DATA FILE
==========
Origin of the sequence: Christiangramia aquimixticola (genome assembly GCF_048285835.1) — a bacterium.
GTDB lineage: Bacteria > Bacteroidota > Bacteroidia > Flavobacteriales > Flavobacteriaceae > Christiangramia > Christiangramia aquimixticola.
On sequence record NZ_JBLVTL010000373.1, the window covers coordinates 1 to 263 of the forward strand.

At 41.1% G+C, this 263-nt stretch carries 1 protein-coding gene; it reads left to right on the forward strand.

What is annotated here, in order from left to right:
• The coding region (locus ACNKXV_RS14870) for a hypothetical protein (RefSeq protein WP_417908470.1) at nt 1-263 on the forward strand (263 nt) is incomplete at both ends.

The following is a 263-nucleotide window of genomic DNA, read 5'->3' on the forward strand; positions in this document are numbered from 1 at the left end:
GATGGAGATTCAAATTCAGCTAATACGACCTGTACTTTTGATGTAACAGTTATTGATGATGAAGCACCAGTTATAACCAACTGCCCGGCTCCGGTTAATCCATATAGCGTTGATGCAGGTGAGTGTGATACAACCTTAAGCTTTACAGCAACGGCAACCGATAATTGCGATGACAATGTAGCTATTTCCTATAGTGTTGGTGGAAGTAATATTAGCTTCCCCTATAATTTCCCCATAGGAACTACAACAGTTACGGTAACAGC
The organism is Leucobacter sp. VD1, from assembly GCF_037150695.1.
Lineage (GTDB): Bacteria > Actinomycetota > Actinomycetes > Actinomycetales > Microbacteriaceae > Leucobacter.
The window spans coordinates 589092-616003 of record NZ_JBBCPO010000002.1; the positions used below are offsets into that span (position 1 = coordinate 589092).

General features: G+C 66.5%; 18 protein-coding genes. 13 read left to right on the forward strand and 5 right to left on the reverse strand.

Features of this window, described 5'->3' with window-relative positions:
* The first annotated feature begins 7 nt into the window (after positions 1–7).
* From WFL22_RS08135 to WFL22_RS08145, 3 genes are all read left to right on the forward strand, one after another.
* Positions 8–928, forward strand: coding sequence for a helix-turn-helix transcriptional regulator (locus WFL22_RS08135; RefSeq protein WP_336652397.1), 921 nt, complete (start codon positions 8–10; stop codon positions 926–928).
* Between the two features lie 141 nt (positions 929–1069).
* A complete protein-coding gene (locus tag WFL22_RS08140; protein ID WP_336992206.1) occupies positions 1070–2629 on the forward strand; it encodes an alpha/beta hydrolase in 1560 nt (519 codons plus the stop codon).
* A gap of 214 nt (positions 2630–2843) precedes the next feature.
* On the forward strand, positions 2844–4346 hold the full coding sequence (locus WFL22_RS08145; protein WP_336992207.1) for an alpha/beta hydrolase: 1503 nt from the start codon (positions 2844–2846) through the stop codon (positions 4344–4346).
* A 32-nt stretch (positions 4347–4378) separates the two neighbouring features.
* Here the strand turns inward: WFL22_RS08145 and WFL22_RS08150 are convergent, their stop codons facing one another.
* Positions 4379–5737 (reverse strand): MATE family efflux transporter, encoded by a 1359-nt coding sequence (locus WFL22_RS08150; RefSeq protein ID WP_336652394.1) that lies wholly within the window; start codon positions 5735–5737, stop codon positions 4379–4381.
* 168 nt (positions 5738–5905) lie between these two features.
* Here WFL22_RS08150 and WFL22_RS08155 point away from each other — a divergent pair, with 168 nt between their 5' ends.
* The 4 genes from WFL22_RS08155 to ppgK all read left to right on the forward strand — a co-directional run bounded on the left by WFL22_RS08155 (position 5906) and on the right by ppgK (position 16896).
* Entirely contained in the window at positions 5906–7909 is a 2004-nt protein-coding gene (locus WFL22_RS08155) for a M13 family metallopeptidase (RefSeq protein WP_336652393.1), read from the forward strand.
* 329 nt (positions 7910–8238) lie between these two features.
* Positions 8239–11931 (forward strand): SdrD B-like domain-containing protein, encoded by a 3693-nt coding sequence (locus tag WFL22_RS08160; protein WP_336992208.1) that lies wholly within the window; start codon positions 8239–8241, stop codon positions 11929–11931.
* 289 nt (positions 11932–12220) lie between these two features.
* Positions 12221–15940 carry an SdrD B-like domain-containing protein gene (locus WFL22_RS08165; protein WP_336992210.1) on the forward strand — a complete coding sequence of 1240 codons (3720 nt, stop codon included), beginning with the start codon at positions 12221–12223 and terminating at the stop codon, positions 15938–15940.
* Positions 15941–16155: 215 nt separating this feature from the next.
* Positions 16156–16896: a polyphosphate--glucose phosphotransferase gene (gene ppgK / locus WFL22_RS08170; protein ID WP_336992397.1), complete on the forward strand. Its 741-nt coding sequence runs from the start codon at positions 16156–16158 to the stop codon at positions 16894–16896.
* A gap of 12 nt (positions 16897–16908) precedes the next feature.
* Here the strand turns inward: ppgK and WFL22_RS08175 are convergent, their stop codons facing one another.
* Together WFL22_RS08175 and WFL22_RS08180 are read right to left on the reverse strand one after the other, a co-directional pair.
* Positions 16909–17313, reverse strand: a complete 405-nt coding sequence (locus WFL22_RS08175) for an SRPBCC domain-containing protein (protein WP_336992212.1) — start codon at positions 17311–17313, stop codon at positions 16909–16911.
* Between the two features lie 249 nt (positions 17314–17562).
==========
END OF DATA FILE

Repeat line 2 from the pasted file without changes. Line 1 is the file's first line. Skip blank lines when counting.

GTDB lineage: Bacteria > Bacteroidota > Bacteroidia > Flavobacteriales > Flavobacteriaceae > Christiangramia > Christiangramia aquimixticola.